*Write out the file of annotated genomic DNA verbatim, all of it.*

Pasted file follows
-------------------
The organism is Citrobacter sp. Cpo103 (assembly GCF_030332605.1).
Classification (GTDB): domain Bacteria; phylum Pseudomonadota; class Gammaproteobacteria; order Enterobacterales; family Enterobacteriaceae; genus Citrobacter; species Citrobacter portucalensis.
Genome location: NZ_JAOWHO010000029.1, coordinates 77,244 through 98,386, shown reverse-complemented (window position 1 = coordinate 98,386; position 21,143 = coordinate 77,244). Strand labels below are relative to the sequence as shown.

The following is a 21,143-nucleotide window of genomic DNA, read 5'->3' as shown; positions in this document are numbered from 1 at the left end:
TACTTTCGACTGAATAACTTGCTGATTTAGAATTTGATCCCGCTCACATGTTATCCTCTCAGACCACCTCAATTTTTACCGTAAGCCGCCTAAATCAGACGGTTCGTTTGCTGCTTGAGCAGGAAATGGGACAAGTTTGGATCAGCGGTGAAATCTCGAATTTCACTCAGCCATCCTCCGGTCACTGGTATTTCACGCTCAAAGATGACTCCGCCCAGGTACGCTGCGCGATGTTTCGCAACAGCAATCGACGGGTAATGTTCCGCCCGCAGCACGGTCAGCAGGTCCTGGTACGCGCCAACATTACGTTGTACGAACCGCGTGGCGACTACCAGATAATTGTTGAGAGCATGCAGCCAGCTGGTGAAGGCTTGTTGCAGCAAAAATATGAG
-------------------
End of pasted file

The organism is Citrobacter sp. Cpo103 (assembly GCF_030332605.1).
Classification (GTDB): domain Bacteria; phylum Pseudomonadota; class Gammaproteobacteria; order Enterobacterales; family Enterobacteriaceae; genus Citrobacter; species Citrobacter portucalensis.
Genome location: NZ_JAOWHO010000029.1, coordinates 77,244 through 98,386, shown reverse-complemented (window position 1 = coordinate 98,386; position 21,143 = coordinate 77,244). Strand labels below are relative to the sequence as shown.

The following is a 21,143-nucleotide window of genomic DNA, read 5'->3' as shown; positions in this document are numbered from 1 at the left end:
TACTTTCGACTGAATAACTTGCTGATTTAGAATTTGATCCCGCTCACATGTTATCCTCTCAGACCACCTCAATTTTTACCGTAAGCCGCCTAAATCAGACGGTTCGTTTGCTGCTTGAGCAGGAAATGGGACAAGTTTGGATCAGCGGTGAAATCTCGAATTTCACTCAGCCATCCTCCGGTCACTGGTATTTCACGCTCAAAGATGACTCCGCCCAGGTACGCTGCGCGATGTTTCGCAACAGCAATCGACGGGTAATGTTCCGCCCGCAGCACGGTCAGCAGGTCCTGGTACGCGCCAACATTACGTTGTACGAACCGCGTGGCGACTACCAGATAATTGTTGAGAGCATGCAGCCAGCTGGTGAAGGCTTGTTGCAGCAAAAATATGAG